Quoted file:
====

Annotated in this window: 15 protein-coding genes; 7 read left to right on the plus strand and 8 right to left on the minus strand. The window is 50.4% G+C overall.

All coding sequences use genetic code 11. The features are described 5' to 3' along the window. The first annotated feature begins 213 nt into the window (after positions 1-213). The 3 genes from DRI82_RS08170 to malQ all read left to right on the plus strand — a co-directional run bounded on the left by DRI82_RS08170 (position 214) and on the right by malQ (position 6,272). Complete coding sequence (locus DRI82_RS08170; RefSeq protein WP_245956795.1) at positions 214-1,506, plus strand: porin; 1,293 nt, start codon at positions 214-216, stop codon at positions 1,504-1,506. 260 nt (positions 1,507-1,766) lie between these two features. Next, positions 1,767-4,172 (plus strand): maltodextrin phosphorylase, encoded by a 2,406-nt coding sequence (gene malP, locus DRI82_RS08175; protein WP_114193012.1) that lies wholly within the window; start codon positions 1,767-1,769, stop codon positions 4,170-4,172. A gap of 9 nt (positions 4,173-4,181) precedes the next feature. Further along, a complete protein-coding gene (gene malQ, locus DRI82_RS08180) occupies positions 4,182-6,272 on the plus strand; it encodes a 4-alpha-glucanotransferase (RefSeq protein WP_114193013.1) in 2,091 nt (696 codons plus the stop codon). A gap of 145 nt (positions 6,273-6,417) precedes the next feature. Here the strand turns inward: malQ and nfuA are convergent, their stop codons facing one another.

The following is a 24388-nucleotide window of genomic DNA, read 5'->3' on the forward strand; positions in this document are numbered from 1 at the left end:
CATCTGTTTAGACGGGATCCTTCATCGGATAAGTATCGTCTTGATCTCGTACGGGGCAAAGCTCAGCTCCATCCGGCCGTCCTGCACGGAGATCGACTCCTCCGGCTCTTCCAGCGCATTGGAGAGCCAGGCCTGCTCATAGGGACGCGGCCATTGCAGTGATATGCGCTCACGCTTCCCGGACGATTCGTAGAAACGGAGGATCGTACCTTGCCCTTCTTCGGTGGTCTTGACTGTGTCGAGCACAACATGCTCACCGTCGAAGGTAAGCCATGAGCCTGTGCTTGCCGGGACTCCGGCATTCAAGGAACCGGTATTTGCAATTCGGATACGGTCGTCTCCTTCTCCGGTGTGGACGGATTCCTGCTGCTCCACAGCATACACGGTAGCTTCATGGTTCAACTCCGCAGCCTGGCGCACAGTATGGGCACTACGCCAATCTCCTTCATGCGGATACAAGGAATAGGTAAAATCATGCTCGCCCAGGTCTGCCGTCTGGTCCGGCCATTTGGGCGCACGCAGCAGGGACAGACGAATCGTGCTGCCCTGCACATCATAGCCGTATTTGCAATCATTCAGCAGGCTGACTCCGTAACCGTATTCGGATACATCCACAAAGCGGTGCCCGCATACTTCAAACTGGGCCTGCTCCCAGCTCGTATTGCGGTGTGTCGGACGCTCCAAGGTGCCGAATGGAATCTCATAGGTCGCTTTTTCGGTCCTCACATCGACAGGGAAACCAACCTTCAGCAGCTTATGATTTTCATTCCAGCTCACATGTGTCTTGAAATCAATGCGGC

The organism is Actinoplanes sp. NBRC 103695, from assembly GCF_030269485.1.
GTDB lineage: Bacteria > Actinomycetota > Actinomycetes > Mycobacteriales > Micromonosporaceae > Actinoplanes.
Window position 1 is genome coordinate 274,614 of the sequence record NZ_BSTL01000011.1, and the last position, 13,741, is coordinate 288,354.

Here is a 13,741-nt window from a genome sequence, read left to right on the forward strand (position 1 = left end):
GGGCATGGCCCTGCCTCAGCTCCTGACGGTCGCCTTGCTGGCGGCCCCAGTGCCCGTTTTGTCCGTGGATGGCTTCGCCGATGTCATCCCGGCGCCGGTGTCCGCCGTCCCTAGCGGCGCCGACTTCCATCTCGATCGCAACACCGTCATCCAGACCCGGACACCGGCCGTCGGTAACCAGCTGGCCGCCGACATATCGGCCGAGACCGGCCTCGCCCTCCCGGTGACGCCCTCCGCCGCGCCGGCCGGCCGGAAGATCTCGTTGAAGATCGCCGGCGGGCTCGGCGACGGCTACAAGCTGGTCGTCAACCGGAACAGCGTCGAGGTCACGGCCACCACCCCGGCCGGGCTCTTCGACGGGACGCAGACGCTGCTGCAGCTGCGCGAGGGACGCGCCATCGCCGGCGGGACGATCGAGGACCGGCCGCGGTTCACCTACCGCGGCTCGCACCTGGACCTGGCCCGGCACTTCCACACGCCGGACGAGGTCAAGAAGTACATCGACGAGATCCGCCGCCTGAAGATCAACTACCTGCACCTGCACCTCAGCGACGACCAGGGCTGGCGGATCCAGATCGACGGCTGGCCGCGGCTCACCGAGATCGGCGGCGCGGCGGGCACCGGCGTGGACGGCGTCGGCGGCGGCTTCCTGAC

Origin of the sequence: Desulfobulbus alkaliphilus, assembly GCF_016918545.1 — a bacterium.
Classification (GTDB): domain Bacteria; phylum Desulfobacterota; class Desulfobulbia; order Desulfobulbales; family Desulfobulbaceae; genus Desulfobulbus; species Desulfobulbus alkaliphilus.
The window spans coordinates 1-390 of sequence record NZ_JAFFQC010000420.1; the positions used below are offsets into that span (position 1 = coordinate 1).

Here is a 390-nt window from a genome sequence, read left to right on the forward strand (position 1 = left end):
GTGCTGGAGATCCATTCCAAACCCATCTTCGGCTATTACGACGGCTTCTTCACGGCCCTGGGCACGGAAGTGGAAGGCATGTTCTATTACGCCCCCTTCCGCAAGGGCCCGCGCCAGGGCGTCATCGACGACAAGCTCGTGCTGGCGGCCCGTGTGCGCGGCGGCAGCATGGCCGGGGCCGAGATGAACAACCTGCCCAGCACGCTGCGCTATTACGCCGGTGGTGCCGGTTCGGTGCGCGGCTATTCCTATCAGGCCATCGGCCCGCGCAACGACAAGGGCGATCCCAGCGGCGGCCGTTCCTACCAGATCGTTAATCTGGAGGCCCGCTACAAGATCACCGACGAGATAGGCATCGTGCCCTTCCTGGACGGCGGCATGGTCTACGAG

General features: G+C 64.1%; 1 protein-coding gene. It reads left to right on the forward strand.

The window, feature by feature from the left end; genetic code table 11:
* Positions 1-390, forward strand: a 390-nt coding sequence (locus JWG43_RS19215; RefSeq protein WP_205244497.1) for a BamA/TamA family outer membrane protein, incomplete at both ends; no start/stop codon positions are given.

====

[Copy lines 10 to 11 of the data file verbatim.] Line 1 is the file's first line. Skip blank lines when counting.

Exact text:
Origin of the sequence: Desulfobulbus alkaliphilus, assembly GCF_016918545.1 — a bacterium.
Classification (GTDB): domain Bacteria; phylum Desulfobacterota; class Desulfobulbia; order Desulfobulbales; family Desulfobulbaceae; genus Desulfobulbus; species Desulfobulbus alkaliphilus.